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The Hub’s passport was full, each page suffering travel stampage overload. So I dropped him at the American Consulate in Edinburgh. “Wait,” said the nice lady at the door. “He needs a special delivery envelope to send off the passport.”

Armed with detailed directions—”Straight off down Regent Road, ten minutes walk, easy-peasy.”—the dog and I set off.

And it would have been easy, not to mention peasy, if Scotland hadn’t decided to hold Spring that day. We were distracted by a billion daffodils.

And by the “New” Parliament House (which actually never was, and which locals still call the Old Royal High School)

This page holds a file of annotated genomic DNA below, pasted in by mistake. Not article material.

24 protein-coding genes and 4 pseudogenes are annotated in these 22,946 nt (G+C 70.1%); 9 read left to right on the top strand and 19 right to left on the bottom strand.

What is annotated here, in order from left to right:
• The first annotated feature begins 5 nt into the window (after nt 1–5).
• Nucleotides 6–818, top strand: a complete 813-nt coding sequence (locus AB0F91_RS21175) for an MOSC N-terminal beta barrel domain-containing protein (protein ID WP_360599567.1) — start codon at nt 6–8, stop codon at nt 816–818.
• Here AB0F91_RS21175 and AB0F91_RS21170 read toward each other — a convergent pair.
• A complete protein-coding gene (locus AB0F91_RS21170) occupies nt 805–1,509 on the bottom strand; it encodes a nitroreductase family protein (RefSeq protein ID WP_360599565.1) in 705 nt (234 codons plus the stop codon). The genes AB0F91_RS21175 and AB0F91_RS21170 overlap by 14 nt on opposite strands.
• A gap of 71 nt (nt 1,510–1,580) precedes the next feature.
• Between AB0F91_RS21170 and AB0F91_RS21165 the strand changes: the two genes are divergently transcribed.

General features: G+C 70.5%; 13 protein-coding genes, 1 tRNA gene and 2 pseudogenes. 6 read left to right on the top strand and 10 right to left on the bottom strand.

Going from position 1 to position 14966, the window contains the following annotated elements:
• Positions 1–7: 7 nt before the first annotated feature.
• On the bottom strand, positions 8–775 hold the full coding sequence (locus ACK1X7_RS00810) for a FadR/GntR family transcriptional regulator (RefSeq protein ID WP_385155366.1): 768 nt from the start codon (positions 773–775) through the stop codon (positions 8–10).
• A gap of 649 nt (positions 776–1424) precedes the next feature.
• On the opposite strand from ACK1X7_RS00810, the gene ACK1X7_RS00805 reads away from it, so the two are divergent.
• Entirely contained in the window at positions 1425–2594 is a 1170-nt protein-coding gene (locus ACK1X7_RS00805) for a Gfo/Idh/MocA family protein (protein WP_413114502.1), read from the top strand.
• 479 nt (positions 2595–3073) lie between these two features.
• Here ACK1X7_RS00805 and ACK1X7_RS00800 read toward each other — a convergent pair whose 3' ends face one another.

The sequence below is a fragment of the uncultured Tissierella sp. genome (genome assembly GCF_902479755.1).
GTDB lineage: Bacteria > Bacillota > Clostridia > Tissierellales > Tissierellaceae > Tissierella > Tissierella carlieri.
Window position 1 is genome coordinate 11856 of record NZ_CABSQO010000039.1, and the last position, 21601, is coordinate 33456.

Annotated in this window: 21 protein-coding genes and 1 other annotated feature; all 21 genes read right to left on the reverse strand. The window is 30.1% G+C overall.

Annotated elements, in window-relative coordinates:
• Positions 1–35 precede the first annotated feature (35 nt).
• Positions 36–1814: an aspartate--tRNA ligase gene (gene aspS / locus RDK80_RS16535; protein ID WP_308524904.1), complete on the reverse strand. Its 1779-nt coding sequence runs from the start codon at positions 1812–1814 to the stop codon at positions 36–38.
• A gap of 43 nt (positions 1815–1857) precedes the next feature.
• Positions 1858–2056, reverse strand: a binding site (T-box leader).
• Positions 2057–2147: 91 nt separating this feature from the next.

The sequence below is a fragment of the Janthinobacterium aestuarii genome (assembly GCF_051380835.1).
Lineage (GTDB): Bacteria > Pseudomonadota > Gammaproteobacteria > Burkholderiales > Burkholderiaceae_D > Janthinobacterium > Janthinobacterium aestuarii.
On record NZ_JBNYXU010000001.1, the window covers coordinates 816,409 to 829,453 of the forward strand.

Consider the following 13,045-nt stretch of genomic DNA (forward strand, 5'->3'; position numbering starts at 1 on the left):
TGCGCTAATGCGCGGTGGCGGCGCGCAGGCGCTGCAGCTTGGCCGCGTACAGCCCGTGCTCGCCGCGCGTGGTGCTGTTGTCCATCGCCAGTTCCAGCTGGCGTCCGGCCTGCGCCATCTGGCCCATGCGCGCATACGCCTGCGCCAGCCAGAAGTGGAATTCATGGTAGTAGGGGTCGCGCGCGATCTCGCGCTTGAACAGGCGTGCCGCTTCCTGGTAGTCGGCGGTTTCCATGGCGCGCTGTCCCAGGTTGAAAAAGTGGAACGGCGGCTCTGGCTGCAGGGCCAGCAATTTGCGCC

Then there was the Duke of Wellington on his famous horse Copenhagen outside Register House.

Oooh and Old Calton Cemetery, with its graves of famous dead A-listers, giant obelisk memorial to early martyrs for universal suffrage and…

Yes, that’s Abe Lincoln and a freed slave on the Emancipation Monument in honor of Scottish Americans who fought in the American Civil War. I couldn’t make this up. [This isn’t my image because I couldn’t get close enough. The monument was surrounded by an entire busload of confused-looking Japanese tourists. So this image is from Wikimedia Commons here]

And of course, the fabulously over the top Art Deco St. Andrews Building, the Scottish Government HQ.

But really, we would STILL have made it if it wasn’t for…

The Sir Walter Scott Memorial, the tallest writer monument in the world. How could a writer resist?

After that, the only thing left to do was to head down into Princes Street Gardens, under the watchful walls of Edinburgh Castle.

We would probably still be walking if the Consulate hadn’t called to see if we’d had trouble with our easy-peasying…